We’re all mad here: It’s time to demand affordable Hep C treatment!


My daughter has a smartphone cover that says: “We’re all mad here”. It’s from Alice in Wonderland. I like it; and when it comes to hepatitis C treatment and pricing, it’s quite on point.

In 2014, Canada and the rest of the world turned a miraculous corner – a cure for viral hepatitis C was on the market. Wonderful and amazing. Why? Well, viral hepatitis C is the only chronic viral infection that now has a cure – that is, a cure for virtually everyone, with a cure rate of 95 per cent.

And there’s not just one cure. By 2015, there were two on the market with more cures in the pipeline. People living with Hep C were going to get cured and have their pick of treatment, too! There were parades. There were parties. And for the thousands of Canadians who know they have hepatitis C, there would be relief. But then those in the parade were hit with the price bomb. And what a price bomb it was! Coming in somewhere around $55,000 to $70,000 per patient, the hepatitis community collectively threw up (and not from the interferon) and asked, “WTF?”

Before the parade even hit main street, governments were scrambling to figure out how and who to treat at that price without bankrupting their health budgets, private payers were backtracking out of being ‘first payers’, advocacy groups cried and pharma… well, at least they enjoyed the parade.

How is it that we have become a society where medicine can cost up to $1,000 per dose, and we allow it to happen and continue to tolerate it? Well, here’s how it was allowed to happen: Canada has an outdated, problematic pharmaceutical pricing system that is based on factors such as efficacy, side effects and overall cost savings to the health system if a cure is achieved. In simplest terms: hepatitis C treatments are highly effective, have minimal side effects and are much cheaper than treating liver cancer and liver transplantation. Thus, these treatments were able to roll in at an astonishing $55,000 price tag in Canada. Thanks, Patented Medicines Price Review Board (PMPRB)!

So we have a woefully flawed system with the PMPRB, and someone ought to do something about that, right? Well, yes. And Action Hepatitis Canada is calling on the Government of Canada to review and update the frameworks it uses to set pharmaceutical pricing. But we also need to talk about why Canadian society is willing to tolerate a $55,000 cure − a price that would make pharma rich beyond their wildest dreams while likely bankrupting several public health budgets, and – this is important – set a very dangerous precedent for future cures?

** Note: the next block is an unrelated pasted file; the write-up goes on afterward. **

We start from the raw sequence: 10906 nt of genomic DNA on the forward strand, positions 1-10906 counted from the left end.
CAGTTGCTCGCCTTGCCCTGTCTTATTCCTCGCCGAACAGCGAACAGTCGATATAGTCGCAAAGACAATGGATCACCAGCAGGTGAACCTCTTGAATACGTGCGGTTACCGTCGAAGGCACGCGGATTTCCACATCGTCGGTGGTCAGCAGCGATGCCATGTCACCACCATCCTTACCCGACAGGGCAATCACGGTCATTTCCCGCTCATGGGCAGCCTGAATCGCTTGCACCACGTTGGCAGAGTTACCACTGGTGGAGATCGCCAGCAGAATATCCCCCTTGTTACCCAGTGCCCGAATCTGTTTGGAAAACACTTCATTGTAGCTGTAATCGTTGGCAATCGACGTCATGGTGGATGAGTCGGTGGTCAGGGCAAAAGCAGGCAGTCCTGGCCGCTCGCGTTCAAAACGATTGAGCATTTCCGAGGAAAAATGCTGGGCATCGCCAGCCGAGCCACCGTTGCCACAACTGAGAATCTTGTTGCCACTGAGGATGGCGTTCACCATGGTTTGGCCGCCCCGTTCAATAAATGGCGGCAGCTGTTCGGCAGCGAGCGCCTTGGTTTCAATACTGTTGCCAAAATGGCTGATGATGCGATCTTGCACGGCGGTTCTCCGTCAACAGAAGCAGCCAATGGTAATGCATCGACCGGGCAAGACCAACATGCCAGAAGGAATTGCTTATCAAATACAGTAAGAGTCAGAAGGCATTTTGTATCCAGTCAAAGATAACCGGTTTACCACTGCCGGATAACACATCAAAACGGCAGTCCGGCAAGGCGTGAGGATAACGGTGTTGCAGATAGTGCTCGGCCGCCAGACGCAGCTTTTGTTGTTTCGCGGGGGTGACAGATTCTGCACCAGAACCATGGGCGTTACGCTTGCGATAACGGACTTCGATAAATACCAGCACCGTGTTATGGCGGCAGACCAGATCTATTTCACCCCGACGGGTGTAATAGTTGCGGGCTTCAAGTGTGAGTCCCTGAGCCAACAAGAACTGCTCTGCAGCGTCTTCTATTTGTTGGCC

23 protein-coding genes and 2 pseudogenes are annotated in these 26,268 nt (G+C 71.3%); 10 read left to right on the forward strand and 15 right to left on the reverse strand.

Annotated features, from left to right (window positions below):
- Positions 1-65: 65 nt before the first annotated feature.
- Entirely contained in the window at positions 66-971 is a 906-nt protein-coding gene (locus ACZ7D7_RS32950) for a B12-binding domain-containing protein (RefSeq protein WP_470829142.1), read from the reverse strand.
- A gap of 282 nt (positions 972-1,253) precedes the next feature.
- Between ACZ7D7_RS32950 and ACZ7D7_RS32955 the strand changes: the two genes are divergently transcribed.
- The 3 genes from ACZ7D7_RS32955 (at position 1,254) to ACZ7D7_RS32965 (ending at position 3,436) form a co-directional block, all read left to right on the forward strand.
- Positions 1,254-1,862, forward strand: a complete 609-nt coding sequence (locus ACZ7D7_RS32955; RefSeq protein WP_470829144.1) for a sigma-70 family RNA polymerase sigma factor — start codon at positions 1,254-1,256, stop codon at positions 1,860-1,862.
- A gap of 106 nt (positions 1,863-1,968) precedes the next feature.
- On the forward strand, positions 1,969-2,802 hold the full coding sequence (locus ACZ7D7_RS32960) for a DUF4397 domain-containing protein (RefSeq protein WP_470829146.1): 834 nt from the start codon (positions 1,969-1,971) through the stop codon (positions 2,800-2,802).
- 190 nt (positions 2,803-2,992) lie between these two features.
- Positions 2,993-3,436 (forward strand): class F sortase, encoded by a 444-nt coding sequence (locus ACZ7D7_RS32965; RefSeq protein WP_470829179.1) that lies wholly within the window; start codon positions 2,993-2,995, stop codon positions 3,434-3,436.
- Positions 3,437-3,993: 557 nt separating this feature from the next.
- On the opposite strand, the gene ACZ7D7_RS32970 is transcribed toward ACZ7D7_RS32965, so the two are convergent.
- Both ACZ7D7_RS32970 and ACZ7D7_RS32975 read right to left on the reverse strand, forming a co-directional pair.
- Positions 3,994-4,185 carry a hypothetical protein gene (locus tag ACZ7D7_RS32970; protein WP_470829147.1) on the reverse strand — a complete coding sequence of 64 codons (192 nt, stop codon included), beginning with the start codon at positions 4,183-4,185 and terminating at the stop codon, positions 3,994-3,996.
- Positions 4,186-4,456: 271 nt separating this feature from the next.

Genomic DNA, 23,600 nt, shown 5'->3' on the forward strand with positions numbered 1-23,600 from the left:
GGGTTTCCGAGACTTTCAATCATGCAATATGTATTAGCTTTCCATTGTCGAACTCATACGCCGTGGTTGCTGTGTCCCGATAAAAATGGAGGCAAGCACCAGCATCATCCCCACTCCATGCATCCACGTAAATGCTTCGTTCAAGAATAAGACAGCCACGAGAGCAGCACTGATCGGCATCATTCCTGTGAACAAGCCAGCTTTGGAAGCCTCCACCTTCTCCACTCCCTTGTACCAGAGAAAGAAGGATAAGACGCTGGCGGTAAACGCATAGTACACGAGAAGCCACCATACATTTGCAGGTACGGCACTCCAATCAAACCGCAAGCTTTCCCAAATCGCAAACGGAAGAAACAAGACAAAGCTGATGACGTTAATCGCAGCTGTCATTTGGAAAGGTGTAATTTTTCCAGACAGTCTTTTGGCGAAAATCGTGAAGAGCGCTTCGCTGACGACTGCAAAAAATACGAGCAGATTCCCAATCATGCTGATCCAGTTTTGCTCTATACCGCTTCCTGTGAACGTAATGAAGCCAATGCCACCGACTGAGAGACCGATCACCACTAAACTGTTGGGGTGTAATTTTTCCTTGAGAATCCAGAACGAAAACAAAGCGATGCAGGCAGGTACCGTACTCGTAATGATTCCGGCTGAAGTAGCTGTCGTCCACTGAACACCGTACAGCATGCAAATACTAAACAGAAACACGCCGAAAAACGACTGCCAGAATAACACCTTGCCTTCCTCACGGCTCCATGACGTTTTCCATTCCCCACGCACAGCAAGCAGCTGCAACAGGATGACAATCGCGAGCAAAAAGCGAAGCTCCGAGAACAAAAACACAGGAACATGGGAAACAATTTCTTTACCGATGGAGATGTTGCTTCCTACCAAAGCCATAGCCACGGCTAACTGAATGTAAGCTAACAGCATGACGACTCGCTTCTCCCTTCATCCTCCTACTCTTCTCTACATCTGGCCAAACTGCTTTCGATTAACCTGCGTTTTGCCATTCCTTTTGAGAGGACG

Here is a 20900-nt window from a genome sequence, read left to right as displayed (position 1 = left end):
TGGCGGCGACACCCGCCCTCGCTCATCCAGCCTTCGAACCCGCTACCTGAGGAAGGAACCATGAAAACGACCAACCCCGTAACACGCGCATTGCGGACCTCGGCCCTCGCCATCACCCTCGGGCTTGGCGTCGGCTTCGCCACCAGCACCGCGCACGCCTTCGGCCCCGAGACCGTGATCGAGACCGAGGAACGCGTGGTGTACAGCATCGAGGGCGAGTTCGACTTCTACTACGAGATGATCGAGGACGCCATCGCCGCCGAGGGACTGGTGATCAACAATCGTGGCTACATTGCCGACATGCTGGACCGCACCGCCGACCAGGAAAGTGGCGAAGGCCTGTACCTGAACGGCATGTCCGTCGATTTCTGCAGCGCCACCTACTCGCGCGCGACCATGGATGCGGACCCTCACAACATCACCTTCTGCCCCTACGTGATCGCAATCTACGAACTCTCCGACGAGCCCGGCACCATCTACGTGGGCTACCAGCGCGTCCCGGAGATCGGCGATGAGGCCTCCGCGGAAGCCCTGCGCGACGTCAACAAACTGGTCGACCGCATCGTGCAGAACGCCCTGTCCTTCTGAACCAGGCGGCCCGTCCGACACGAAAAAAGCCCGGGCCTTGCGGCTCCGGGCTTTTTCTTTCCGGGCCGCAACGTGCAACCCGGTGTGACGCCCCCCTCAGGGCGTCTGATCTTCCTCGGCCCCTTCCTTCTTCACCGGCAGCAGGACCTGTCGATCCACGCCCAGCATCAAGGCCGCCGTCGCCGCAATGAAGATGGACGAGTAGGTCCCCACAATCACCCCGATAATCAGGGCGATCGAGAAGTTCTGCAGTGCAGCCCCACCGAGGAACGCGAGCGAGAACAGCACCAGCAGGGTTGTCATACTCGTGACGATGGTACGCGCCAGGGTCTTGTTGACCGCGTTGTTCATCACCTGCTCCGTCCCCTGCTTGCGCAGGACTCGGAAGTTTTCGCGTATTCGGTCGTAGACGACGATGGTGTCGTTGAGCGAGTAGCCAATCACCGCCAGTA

We must call pharma to task in the corporate greed department. Where is the ethical line between having the right to make a good profit for the shareholder and taking advantage of desperate Canadians who will beg their MPs, their physicians and their private payers to pay whatever it takes to get that cure?

Advocacy groups are asking for more treatment access, while governments and private payers are shaking their heads at such high costs for so many people. Meanwhile, the pharmaceutical companies aren’t even sitting at the negotiating table; they haven’t been asked or been compelled to do so. Pharma also has successfully side-stepped the stomach-turning decision of who shall be treated and who shall be turned away; that unfortunate job lies with the federal, provincial and territorial governments and private payers. Why on earth is the government willing to do what surely must be the grossest of work on behalf of pharma?

A better system for Canada is one in which pharma, government, private payers and patient groups are all sitting at the negotiating table together. I dream of a system where everyone works hard to ensure that our collective good is achieved: pharma makes a bit of coin, governments aren’t forced to make horrific treatment decisions based on arbitrary things like stage of fibrosis, private payers pay their part, and every Canadian with hepatitis C breathes easier because treatment for him or her truly is right around the corner.

But hey, maybe we’re all just mad here!

Read more on AHC’s call for:

Patricia Bacon is the chair of Action Hepatitis Canada (AHC). AHC is a national coalition of organizations responding to hepatitis B and C. Its work engages government, policy makers and civil society across Canada to promote hepatitis B and C prevention, improve access to care and treatment, increase knowledge and innovation, create public health awareness, build health-professional capacity and support community-based groups and initiatives.


3 Responses

  1. Is it the North American Free Trade Agreement which is standing in the way of ignoring the foreign pharmaceutical Company and prescribing the generic versions, which I believe as just as effective.?

    • Medicines in Canada can’t be made into generics until their patent has expired. Generic HCV medications have been negotiated in some lower income countries because of the sheer number of people living with HCV as well as the country’s lower ability to pay high prices. In Canada, we believe that the high prices of these curative HCV medicines are largely due to laws and processes that were developed with less effective or less needed medicines in mind. The AHC’s goals are to see pharma present their medicines to market at lower prices and to see our governments establish law and policy that does not allow such extreme prices for medicines that benefits such high numbers of people.

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